The move will come into effect starting from January 1, 2022. Given the exceptional craftsmanship and quality Greubel Forsey represents, clients should have peace of mind knowing the straps on offer by the atelier are made to push the boundaries of aesthetics, durability, wear, resistance to water and ultraviolet rays.
Luminox ECO #Tide
As part of the Mondaine Group, Luminox is a carbon-neutral brand, and it now has the right watch to go with this green credential. The new ECO #Tide series feature cases, bezels and straps entirely in recycled material. In the 0320 ECO series, the case and bezel are manufactured with #Tide material, while the strap is made from recycled polyethylene terephthalate (PET) plastic.
In the 8900 ECO series, the case, bezel and strap are all made using the #Tide material. Made from 100 per cent ocean-bound plastic, developed in partnership with Swiss scientists, #Tide is made from collected plastic from the Andaman Sea that is collected by local fishermen. The quartz powered watches all sport the expected tritium gas tubes that give Luminox watches their signature glow in dark properties. The brand says this gas is upcycled, and we are aware that the only recycling facility for this in the world is in Switzerland.
Oris Aquis Date Upcycle
The name of the Oris Aquis Date Upcycle says it all but, as we have noted earlier, any Oris watch works because the company is certified climate-neutral. This particular watch is interesting in how it showcases the intersectionality of Swiss watchmaking. Oris says this watch marks the moment that the company became climate neutral, and the signature material that anchors this is the recycled plastic dial. It is actually made using in partnership with #Tide, apparently the same outfit that works with another brand in this modest selection.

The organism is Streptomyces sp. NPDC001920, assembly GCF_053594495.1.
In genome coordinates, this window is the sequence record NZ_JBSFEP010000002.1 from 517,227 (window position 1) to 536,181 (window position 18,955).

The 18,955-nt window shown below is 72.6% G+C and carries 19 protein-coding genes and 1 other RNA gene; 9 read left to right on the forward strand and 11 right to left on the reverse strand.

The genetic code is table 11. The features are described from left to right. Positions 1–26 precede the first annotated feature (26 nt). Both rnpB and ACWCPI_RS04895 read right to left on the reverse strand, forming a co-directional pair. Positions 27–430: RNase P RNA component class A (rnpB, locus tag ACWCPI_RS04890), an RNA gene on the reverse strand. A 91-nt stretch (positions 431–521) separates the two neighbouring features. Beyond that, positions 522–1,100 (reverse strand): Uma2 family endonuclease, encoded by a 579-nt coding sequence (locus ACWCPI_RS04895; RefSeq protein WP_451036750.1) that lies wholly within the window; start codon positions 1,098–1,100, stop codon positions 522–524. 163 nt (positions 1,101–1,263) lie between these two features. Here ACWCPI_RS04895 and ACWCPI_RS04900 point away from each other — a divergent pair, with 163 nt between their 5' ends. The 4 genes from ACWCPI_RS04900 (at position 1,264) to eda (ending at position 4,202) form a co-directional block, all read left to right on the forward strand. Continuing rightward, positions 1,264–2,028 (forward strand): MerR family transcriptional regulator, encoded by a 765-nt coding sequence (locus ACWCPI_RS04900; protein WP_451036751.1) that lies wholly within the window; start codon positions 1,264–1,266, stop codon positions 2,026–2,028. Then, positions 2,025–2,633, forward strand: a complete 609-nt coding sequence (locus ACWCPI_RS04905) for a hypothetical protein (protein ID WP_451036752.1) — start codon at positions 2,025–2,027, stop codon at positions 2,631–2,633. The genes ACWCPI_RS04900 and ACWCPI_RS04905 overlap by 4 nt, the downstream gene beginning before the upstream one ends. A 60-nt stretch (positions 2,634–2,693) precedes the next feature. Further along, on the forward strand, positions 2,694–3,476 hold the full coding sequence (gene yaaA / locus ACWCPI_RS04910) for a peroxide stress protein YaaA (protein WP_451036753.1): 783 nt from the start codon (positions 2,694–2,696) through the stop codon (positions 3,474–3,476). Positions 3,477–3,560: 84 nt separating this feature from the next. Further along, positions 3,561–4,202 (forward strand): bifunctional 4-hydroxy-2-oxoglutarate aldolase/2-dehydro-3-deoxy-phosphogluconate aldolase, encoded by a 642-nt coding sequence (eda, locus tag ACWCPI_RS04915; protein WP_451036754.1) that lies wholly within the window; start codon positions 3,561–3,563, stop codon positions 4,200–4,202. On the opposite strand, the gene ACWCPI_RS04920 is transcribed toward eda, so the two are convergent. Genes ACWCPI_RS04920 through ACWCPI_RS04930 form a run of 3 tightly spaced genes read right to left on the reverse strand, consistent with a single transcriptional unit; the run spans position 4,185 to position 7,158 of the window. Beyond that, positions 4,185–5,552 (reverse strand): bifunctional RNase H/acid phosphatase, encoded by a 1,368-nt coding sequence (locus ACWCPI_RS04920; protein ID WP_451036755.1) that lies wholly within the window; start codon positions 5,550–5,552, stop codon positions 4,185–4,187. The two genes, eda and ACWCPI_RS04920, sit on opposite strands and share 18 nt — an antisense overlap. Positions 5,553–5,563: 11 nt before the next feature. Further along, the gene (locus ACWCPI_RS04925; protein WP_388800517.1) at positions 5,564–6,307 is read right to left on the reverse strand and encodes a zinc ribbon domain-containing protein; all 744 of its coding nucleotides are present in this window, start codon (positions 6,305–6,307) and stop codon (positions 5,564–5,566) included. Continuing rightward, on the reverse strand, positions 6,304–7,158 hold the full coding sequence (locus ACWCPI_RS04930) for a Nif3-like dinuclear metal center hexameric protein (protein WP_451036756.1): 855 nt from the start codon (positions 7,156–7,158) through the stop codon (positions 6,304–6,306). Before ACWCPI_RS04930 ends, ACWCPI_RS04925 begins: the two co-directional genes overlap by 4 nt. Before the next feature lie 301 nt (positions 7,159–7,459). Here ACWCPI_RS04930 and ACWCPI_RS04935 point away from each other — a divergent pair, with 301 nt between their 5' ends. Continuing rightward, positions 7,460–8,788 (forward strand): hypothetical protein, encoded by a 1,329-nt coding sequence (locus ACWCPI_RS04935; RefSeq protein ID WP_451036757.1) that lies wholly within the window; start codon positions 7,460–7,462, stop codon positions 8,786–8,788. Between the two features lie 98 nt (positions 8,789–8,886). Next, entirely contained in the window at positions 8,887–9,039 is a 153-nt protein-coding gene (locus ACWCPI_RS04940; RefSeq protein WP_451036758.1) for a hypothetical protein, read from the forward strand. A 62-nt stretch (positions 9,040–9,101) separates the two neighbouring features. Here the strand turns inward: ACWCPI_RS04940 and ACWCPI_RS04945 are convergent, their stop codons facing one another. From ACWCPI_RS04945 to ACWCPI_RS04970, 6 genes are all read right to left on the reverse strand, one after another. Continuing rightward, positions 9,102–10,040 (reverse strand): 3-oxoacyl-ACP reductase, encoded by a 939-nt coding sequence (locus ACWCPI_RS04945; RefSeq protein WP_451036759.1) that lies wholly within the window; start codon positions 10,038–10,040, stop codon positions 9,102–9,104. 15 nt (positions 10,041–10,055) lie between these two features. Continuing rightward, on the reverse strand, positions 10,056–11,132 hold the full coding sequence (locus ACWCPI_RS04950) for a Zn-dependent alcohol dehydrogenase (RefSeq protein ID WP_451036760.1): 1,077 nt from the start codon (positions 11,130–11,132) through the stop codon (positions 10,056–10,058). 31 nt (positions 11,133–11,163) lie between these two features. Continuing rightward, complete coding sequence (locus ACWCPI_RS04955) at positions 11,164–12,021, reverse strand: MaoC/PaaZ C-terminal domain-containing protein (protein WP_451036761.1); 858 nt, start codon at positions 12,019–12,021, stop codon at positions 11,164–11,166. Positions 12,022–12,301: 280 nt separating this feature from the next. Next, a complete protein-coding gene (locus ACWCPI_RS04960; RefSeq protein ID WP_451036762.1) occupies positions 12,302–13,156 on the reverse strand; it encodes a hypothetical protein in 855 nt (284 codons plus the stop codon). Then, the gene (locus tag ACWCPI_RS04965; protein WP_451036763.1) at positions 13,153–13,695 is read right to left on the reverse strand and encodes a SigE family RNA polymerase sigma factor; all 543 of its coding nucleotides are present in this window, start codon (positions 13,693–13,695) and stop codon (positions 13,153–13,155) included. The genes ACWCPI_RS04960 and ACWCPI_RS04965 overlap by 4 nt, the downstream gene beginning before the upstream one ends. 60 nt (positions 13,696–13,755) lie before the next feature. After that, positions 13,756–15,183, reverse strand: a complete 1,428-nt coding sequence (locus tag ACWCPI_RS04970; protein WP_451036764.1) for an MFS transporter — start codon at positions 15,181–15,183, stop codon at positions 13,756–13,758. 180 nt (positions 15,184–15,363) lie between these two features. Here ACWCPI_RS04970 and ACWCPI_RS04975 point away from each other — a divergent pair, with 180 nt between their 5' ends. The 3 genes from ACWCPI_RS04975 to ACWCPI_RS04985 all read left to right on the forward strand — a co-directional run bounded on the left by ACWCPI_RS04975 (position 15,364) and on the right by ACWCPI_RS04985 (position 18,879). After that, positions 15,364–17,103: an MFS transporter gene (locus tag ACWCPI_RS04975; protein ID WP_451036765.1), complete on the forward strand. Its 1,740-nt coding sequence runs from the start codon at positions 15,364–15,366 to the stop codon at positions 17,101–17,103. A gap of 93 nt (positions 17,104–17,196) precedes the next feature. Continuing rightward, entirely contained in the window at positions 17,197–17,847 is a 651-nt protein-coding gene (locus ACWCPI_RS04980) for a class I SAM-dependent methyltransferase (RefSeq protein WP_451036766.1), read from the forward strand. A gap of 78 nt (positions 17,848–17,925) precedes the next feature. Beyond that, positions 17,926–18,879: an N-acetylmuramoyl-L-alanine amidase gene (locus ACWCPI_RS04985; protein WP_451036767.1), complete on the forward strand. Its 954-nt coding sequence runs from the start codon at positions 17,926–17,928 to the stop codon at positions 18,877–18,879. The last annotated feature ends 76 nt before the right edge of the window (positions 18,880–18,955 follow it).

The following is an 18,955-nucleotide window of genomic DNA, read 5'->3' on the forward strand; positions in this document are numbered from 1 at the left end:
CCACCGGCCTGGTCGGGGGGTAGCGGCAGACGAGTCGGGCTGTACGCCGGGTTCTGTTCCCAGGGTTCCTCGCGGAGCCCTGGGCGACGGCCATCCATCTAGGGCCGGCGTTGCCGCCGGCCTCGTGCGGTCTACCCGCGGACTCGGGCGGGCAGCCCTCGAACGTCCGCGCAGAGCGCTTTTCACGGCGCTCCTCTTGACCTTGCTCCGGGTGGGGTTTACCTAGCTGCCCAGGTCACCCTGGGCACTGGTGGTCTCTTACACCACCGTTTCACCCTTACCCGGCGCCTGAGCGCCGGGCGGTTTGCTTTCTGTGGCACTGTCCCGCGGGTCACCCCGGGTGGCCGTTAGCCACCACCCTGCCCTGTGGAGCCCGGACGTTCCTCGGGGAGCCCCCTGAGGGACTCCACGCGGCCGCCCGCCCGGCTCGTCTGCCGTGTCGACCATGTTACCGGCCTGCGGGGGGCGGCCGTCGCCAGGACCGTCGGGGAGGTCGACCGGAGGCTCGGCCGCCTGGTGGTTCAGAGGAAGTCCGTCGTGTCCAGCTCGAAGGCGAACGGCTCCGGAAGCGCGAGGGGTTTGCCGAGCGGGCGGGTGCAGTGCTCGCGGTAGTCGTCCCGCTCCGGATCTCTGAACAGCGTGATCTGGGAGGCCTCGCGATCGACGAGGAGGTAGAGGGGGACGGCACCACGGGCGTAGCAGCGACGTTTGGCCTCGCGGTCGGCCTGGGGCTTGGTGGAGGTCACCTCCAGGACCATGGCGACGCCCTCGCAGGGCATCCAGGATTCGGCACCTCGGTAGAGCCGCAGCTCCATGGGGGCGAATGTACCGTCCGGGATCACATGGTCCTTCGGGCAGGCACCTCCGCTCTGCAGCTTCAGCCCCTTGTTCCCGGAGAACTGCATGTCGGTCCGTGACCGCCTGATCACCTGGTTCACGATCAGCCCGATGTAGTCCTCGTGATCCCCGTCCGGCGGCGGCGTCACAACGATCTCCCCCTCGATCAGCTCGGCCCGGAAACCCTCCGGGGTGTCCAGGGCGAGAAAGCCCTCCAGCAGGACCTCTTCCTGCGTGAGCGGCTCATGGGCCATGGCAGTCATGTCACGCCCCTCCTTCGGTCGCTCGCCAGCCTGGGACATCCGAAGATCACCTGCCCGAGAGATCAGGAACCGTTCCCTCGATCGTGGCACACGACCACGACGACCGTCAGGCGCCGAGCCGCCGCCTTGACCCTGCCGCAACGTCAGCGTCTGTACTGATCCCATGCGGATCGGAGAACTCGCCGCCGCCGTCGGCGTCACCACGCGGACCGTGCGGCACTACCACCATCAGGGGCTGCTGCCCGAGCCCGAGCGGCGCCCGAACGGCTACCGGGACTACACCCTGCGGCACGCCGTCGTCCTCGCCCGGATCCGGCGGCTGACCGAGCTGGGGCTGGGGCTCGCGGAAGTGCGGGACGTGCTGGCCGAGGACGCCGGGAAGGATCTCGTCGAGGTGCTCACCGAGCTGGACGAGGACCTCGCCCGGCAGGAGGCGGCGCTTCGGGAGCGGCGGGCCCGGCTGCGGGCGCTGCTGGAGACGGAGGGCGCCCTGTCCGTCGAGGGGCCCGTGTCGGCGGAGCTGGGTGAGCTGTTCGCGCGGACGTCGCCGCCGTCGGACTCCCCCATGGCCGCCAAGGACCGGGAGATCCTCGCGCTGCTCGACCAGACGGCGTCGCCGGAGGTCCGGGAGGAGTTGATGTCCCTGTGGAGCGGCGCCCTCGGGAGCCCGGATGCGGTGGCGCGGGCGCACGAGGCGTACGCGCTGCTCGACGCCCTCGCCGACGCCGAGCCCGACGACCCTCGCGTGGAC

For Oris, the dial shows how waste material can become a premium offering, with the right care. If the dials look familiar, this is because Oris has used the very same material for the caseback of the Clean Ocean Limited Edition in 2019. This new model, with an automatic movement based on the Selita SW200-1, is available in two sizes (36.5mm and 41.5mm) and is a regular production model.
Ulysse Nardin Diver Net
One of two concept timepieces mentioned in this section, the Ulysse Nardin Diver Net makes it onto this list as an acknowledgement of our own enthusiasm for watches made from the waste that currently litters our oceans. We have referenced it obliquely in relation to the R-Strap, made from recycled fishing nets, that is already available for the Diver, Marine and Freak X models, but have never discussed the concept Diver Net itself.
The concept watch aims to case the entire watch up in recycled fishing nets thanks to an outfit called Fil&Fab that specialises in working with this material. The concept watch uses a transparent ceramic material which is not sapphire crystal, and we are very eager to come to grips with this material at some point. Of course the real story and potential lies in the successful industrialisation of this upcycling effort. Speaking of which, if recycled plastic from the sea interests you, there are commercially available alternatives.